For both poles, Fig. 5 shows the mean annual cycle in total ice area (the integral of ice concentration C; units are 106 km2 or Mkm2), ice expansion (the area integral of intensification ; Mkm2 yr−1; Holland 2014), and the thermodynamic and dynamic constituents of expansion. The daily budget terms are first averaged into a monthly climatology, and then these monthly fields are spatially integrated. Integrated over the hemisphere, expansion should equal the residual (primarily thermodynamics) because the dynamic terms integrate to zero; lateral transports redistribute ice concentration but do not create or destroy it. Therefore, to illustrate the magnitude of ice transports, we plot area integrals of the positive (dy+) and negative (dy−) parts of the ice concentration flux divergence (the sum of advection and divergence). There is a small difference between expansion and residual in our calculations (hence an inequality between dy+ and dy−) because inaccuracy and missing values in the source data imply a net convergence or divergence on hemispheric integration.

Fig. 5.
Fig. 5.

Monthly climatologies of ice area (right axis) and the ice concentration budget (left axis) integrated over each hemisphere. See sections 2 and 3 for a full description of the terms. Area: total ice area (integral of C); exp: expansion (integral of ); res: integral of residual (primarily thermodynamic change); dy+/dy−: spatial integrals of the positive and negative parts of ice concentration flux divergence . Note the differences in scale between poles. Error bars show the range of interannual variability within the record at the summer minimum and winter maximum.

Citation: Journal of Climate 29, 14; 10.1175/JCLI-D-16-0121.1

In Antarctica, relatively slow thermodynamic expansion occurs for an extended period in summer and autumn, while relatively rapid thermodynamic contraction occurs in spring. Dynamic transports follow the same cycle as ice area, strongest in autumn and winter when ice concentration and its gradients are highest and ice drift and its divergence are strongest (Figs. 1 and 3). Dynamic transports are important in nonsummer months and larger than thermodynamic expansion during winter. Figure 5 also shows that the interannual variability of all terms is a small fraction of their mean value.

It is informative to compare the modeled ice volume budget of Bitz et al. (2005) to our observed concentration budget. Modeled spring ice loss is also dominated by thermodynamics, with autumn and winter growth controlled by freezing and dynamics. The model has a source at the ice edge due to convergence, but proportionately less net melting there than our observed budgets. This could be a difference between concentration and volume budgets, or ambiguity in our residual. The model has rapid divergence-led ice growth in a band encircling the Antarctic coast, which does not appear in our budget. In reality, Antarctica is surrounded by small, localized polynyas that extend up to ~100 km from the coast (Tamura et al. 2008) and are therefore not resolved by our budget calculations.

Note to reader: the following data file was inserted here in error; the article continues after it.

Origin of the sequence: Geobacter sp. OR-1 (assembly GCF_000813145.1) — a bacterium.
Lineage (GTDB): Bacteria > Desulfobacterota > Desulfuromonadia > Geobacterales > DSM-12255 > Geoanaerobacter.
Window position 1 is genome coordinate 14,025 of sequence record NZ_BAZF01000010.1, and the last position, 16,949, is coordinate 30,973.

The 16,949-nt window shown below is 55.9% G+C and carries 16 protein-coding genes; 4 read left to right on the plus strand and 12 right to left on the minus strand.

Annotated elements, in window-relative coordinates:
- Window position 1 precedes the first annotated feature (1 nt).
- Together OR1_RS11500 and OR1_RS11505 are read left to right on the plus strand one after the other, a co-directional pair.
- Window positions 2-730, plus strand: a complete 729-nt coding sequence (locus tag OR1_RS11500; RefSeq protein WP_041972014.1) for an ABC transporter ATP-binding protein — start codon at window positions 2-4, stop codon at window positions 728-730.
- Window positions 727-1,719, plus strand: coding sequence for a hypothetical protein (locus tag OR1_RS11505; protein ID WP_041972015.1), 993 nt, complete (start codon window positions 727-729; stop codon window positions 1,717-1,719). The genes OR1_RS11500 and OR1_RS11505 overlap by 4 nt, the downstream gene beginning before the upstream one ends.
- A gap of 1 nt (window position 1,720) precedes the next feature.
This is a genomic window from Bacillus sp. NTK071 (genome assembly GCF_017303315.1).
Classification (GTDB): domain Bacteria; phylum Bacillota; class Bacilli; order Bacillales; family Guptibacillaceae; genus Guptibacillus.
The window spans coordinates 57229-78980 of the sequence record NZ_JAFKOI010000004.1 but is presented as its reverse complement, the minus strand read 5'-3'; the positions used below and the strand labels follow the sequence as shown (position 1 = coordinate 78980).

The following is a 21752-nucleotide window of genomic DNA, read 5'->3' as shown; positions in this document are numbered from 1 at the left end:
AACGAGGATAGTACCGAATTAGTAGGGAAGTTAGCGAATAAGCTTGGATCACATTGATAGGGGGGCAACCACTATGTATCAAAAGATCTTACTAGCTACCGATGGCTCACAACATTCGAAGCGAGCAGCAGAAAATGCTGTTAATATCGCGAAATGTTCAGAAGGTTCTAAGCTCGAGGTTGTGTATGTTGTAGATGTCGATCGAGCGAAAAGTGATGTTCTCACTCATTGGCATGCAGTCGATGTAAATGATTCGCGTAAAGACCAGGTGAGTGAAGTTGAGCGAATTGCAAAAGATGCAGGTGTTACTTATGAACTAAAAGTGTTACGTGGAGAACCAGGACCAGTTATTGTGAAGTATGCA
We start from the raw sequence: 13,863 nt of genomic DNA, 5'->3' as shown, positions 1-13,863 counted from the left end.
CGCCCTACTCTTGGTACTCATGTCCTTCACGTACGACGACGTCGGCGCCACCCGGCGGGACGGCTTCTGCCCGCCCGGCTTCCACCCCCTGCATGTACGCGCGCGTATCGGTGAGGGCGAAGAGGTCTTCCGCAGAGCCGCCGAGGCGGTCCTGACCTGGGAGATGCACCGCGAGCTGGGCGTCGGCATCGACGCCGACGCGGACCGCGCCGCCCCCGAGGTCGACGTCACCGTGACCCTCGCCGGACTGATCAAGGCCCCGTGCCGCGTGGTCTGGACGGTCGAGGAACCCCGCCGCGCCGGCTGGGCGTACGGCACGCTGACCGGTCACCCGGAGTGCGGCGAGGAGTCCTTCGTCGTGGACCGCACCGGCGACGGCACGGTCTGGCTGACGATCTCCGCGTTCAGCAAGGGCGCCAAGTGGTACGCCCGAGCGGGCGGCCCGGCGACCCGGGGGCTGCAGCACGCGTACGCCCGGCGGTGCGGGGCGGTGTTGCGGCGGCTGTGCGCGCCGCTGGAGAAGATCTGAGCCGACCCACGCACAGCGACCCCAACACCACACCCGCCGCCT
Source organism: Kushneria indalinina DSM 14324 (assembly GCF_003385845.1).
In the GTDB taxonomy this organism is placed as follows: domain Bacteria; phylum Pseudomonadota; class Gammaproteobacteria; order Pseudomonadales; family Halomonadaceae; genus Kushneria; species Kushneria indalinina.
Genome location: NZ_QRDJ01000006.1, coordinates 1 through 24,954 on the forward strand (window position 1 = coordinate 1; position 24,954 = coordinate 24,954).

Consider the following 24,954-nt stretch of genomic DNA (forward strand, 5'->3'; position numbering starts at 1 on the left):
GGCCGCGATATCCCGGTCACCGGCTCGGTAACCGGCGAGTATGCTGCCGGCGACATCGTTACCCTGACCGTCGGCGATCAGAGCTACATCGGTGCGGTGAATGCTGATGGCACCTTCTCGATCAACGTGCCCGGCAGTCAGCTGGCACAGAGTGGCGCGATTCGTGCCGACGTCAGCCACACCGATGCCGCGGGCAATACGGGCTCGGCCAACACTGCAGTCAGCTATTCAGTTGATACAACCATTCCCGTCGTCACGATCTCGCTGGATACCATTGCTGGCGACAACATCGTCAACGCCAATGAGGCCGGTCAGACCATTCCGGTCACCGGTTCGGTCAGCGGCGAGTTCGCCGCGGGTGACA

b. Arctic

The Arctic ice cover also melts rapidly in spring and expands in late summer and autumn (Figs. 4 and 5). Advection extends the ice equatorward at the ice edge, most notably in the Bering and Barents Seas and the East Greenland and Labrador Currents, which are only marginally resolved (Fig. 2). Persistent strong divergence occurs in many regions, including the Beaufort, Bering, and Kara Seas, northwest Greenland, and Baffin Bay, primarily in autumn and winter.

The residual fields are consistent with a dominance of ridging in the central Arctic, surrounded by thermodynamic change in the seasonal ice zone. The central Arctic features high ice concentrations and weak convergence (~50% yr−1), which implies a residual ice sink of the same magnitude. Since it is unlikely that this sink represents melting in winter, we attribute it to a dominance of ridging. Ridging may also be dominant in fast-moving ice around the margin, such as north of Svalbard and east of Greenland. Elsewhere the residual is clearly dominated by thermodynamics, with widespread melting in spring and freezing in other seasons. In common with the Antarctic, equatorward advection is associated with melting.

Our observed Arctic ice concentration budget is broadly consistent with the model ice volume budgets of Bitz et al. (2005) and Lindsay and Zhang (2005), which show freezing near coastlines and dynamic ice fluxes and melting at unbounded ice edges. Bitz et al. (2005) conclude that ocean heat content is a major limitation on the ice edge in the Greenland and Barents seas, which is consistent with our derivation of year-round melting in these regions. We again expect our budget to miss important polynyas around the coastline, which appear in the models. There is also significant thermodynamic ice thickening in the modeled ice pack, which will not be manifest in our concentration budgets.

The Arctic ice cover and its expansion rate are smaller than their Antarctic counterparts, and more symmetrically distributed through the year (Fig. 5). The rate of expansion varies during autumn as the ice edge interacts with landmasses (Figs. 4 and 5). Dynamic transports feature a background level of convergence in the central Arctic throughout the year, increasing in magnitude in late autumn and winter when the equatorward boundary currents are strongest (Fig. 2).

4. Conclusions